Civil War scholars challenge views

Peter Gillette

“New Approaches to the Civil War: An Interdisciplinary Symposium” brought three prominent scholars to the Lawrence campus. The event was an interdepartmental effort that exposed the Lawrence community to some of the foremost thinking on the subject.
The theme of the symposium centered on the effect of imagery on our conception of the Civil War. Analyses of photos, monuments, literary texts, and historical documents formed the core of the experts’ presentations.
Yale historian David Blight delivered the preliminary presentation, entitled “Has Civil War Memory United or Divided America?” Blight gave insight into the process of our nation’s memory of the war in conjunction with its reunification. He argued that memory did indeed unify the U.S., but at great expense to our social and racial relations.
Following Blight was Professor Franny Nudelman of the University of Virginia. Her speech, “Guilty Land: Black Soldiers, Military Discipline, and the Wartime State,” explored the role of masculinity and power in the Civil War. Specifically, Nudelman analyzed the execution of soldiers and drew attention to the differences between the treatment of black and white soldiers.
University of Pittsburgh professor Kirk Savage brought the affronting images of the war to light in his discourse, “Civil War Photography and the Vilification of the Male Body.” Savage confronted controversial issues of culture and gender roles, daring the audience to analyze their own reactions within an historical perspective.
A public roundtable discussion brought the event to its close. Lawrence professors Barrett, Boylan, and Podair posed questions to and engaged their visiting counterparts in a dialogue on the state of contemporary Civil War studies.
The discussion veered into topics ranging from the recent proliferation of “national” Civil War museums, the place of public history in the understanding of the Civil War, and the sadistic stream within American images.
Nudelman argued that to alter the culture of violence, we ought to “displace the Civil War as the central, organizing myth [of American history].”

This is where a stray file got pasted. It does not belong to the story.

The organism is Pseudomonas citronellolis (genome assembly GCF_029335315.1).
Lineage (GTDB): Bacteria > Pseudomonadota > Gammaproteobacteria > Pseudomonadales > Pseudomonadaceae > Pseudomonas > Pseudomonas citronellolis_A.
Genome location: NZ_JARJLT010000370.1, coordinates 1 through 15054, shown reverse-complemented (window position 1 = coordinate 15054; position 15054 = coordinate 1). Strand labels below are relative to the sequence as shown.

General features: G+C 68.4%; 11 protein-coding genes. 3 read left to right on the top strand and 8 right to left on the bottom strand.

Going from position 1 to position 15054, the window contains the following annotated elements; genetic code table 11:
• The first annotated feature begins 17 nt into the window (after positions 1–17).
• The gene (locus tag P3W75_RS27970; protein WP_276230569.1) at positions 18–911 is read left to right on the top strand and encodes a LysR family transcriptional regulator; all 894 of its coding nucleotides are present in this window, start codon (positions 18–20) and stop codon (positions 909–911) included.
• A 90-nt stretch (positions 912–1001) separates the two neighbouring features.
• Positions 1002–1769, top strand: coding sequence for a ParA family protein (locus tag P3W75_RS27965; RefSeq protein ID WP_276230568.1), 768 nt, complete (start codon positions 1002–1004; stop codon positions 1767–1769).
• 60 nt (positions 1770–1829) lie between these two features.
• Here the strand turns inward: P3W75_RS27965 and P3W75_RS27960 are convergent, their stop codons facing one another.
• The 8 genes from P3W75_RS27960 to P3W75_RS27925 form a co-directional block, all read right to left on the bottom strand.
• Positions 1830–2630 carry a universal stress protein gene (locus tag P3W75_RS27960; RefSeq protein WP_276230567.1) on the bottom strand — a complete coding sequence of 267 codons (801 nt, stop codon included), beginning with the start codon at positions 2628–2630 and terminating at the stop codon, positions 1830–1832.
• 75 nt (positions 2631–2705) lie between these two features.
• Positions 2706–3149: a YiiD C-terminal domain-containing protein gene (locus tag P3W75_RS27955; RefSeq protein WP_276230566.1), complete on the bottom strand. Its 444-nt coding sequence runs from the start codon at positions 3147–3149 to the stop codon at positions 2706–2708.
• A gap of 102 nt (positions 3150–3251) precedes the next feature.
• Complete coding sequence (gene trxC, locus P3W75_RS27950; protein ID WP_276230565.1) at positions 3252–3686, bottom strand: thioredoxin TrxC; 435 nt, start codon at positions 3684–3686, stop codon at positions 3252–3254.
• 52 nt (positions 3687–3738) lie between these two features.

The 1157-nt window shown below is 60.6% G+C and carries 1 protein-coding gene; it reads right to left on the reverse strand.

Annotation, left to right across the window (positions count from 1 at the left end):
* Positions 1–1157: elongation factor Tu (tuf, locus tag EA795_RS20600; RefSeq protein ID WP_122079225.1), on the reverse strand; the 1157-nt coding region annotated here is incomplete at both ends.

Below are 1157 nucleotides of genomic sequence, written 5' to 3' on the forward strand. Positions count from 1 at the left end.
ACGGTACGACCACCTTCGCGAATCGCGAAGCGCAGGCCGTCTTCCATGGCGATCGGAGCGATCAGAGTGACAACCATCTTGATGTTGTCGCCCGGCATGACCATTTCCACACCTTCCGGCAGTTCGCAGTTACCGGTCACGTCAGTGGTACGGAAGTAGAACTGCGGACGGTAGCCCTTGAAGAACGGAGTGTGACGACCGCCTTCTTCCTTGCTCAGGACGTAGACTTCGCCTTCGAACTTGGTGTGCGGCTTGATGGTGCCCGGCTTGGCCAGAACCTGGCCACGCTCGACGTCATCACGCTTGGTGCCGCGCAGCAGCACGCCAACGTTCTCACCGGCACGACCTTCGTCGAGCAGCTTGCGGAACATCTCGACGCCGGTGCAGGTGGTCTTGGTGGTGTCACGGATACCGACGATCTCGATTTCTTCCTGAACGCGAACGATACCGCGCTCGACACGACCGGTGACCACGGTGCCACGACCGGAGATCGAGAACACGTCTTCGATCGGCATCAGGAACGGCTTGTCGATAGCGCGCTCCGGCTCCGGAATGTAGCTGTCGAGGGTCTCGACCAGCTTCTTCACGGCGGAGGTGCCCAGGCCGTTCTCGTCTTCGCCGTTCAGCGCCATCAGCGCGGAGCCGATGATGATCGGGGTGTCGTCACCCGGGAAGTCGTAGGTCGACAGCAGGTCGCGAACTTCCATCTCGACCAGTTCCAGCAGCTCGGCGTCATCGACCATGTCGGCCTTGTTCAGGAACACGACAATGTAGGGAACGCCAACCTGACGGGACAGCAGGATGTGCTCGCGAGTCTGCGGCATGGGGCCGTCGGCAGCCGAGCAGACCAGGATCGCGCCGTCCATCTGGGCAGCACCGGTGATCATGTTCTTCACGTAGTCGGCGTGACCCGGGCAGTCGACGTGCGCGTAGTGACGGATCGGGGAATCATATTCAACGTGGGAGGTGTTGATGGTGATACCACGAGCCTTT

The forum’s final question, posed by Barrett, considered the effect of 9-11 upon Civil War studies, and drew a complaint from an audience member who felt that the two events are totally unrelated.
That lack of relation, however, is not apparent to many Americans, and that seemed to be the theme of the panelists’ answers: Savage mentioned that the Gettysburg address was read at Ground Zero on the anniversary, even though the circumstances of Gettysburg and 9-11 could hardly be more dissimilar.
Blight recently reviewed a new biography of John Brown, who was hanged in 1860 after trying to seize an armory in Harper’s Ferry; an act that was to start his plan of freeing slaves into motion.
The new biography calls Brown not a revolutionary but a terrorist. Spirited talkback from a crowd that had been listening for well over four hours seems to be the raison d’etre for an event like this, and there were a few more before the event drew to a close.
The final words of the conference, however, weren’t on Grant, Lee, photography, or even the Civil War, so much as they were about the contemporary climate. Arguing that the Gettysburg Address shouldn’t be grafted onto the war in Iraq, Blight inched close to the microphone for his parting shot at the difference between the contemporary situation and that of the Civil War: “Lincoln told the truth about why he went to war.

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